Interview with T. Dave Silva about Metahumans Rising

Metahumans Rising Logo

We have another interview for you, this time from T. Dave Silva of House Dok. His new supers game, Metahumans Rising, is currently on Kickstarter.

Interview

Accessible Games: First of all, thanks for taking the time to talk about accessibility with us. For those of us who aren’t familiar with your work, can you tell us a little about yourself and what you’ve published in the past?

DS: As a gamer for about 30 years I’ve played, I don’t know how many, different RPGs. I think that the indie press shift for role playing games has really opened the door for people to express ideas or themes that might not have been represented in the past. It’s part of what inspired me to try and publish our first … Continue reading

Interview with Todd Crapper about High Plains Samurai

High Plains Samurai Kickstarter ImageTodd Crapper, also known+ as The Warden, is the founder of Broken Ruler Games and the designer behind the award-winning Killshot and ENnie-nominated ScreenPlay. His latest effort, High Plains Samurai, is currently on Kickstarter.

I had the opportunity to talk to Todd about his new game and his plans for making it accessible. If you’re into RPGs with over-the-top action and adventure, read on.

Interview

Accessible Games: First of all, thanks for taking the time to talk about accessibility with us. For those of us who aren’t familiar with your work, can you tell us a little about yourself and what you’ve published in the past?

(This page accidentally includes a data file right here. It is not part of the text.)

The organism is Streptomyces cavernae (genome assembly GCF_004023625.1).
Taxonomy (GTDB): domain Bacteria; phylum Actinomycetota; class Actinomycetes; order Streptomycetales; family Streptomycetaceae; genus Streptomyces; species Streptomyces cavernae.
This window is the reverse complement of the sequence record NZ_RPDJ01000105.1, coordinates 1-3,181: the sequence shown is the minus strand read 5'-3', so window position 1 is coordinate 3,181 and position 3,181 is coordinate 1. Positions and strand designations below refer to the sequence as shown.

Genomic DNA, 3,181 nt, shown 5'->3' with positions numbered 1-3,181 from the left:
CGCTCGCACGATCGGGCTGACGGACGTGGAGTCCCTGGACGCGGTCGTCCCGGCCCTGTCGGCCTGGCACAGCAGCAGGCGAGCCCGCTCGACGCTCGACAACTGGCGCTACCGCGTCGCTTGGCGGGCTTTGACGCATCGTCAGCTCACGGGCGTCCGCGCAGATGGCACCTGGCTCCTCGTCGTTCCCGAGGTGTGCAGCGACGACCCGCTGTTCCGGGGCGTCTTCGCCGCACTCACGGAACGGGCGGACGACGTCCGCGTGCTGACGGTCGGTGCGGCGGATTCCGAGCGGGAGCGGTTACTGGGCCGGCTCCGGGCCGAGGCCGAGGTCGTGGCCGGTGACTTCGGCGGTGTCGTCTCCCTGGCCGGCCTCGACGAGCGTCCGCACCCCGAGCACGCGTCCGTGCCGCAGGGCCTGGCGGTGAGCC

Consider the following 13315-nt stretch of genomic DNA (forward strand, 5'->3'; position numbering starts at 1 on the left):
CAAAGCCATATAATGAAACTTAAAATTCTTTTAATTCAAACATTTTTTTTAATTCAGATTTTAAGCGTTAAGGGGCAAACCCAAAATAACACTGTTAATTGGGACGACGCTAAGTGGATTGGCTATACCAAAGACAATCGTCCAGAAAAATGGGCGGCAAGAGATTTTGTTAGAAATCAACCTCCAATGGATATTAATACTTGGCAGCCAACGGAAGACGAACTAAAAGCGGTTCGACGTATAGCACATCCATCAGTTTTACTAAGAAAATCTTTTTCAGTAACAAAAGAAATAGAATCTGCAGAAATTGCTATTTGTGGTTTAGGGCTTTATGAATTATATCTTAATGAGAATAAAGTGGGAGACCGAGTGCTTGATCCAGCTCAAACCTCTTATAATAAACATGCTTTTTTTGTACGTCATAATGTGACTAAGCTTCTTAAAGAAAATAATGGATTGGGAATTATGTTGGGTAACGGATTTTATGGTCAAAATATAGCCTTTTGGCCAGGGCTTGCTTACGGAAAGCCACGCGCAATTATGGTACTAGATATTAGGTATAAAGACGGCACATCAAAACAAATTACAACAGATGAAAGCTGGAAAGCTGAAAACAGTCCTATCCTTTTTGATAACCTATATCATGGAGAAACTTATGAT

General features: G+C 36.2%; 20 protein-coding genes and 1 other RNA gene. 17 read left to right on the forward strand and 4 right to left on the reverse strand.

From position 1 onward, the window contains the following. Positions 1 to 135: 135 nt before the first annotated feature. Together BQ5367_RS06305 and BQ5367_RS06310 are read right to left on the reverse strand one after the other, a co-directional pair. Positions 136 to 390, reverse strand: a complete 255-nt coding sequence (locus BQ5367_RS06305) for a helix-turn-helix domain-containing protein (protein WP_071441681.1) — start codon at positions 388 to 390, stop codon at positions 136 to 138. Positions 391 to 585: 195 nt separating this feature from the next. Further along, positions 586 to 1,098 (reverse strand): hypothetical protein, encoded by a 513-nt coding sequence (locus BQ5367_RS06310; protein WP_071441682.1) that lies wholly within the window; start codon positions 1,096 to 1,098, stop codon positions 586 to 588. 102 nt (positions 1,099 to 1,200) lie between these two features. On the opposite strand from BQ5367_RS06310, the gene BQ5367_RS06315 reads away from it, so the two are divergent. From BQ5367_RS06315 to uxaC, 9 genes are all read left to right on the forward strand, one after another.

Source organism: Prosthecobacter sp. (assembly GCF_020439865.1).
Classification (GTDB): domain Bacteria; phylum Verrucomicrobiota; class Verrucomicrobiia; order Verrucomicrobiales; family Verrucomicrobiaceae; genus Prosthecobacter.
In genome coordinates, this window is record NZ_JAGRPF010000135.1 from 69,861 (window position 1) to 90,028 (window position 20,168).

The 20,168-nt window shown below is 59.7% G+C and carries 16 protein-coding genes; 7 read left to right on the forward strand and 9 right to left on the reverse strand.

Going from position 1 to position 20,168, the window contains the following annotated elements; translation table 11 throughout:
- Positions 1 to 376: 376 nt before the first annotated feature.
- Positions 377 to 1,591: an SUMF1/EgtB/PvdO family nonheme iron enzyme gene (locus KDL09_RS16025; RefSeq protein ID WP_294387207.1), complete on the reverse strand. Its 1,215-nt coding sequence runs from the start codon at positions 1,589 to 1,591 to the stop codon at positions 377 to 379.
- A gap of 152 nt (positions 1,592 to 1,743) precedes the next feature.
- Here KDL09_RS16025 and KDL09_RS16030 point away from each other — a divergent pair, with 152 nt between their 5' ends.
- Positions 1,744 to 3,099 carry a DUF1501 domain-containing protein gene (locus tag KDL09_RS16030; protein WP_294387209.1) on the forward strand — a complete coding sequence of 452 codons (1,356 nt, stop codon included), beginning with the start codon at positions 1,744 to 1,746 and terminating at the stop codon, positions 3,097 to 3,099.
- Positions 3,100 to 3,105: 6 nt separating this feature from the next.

Todd Crapper: Certainly. My name is Todd Crapper (though I have also published under the pseudonym of … Continue reading

Guns, Babies, and Gamestorm 17

Introduction

Once again, Gamestorm came to the Portland area on the third weekend of March. This year was a bit different for me as it marked the first year I participated as an industry guest. I spoke on a few panels, ran a few games, and played… unfortunately not very much. But the time I spent at Gamestorm this year was fun, and it was nice to see some old familiar faces and to meet a few new ones.

Friday, March 20th

Gamestorm is a four-day event running from Thursday evening through Sunday afternoon. I had to work the day job on Thursday so I didn’t get to arrive until Friday morning, but that’s when most of the real fun starts so I don’t think I missed much.

I kicked off Friday morning with a 10 a.m. panel about Accessibility in Gaming. This is the first year I’ve been a … Continue reading

Gamestorm 16: Day Three

This entry is part 3 of 3 in the seriesGamestorm 16

This entry is part 3 of 3 in the series Gamestorm 16

Day three of Gamestorm 16 was a lot slower and more laid back than previous years. I had no real plans other than to hang out with some friends and play a few board games, and that’s exactly what I did.

My friend’s wife joined us for the entire day, and my own wife had plans to show up in the afternoon. The day was short (most areas of the con closed around 4:00 p.m.) but it was still a lot of fun.

Late Start, Lifeboats

Since we had no plans, we didn’t even leave the house until around 9:30 a.m. The three of us reached the convention hotel around 10:00, and we went and grabbed a bite to eat before getting started.

We started out looking for a game to play, … Continue reading

Gamestorm 16: Day Two

This entry is part 2 of 3 in the seriesGamestorm 16

This entry is part 2 of 3 in the series Gamestorm 16

Introduction

Day two of Gamestorm 16 started bright and early. Though I didn’t get to sleep until after 1 a.m. the night before, I was up at 7 and ready to go. I had a game of Monster Kart Mayhem to run at 9:00, and I was eager to get started.

Registration Fail

If you read my previous post, you’ll remember that there were some registration issues with Gamestorm this year. Unfortunately, the lack of pre-registered games meant that only people who wandered by the table where sign-up sheets were placed would have any chance of even seeing the game. To top that off, there could be dozens of these sign-up sheets on any given table, and that meant there wren’t a lot of tables with ready-to-go players.

Continue reading

The Day My Girlfriend Made Me Look Like a Complete Failure with a Puzzle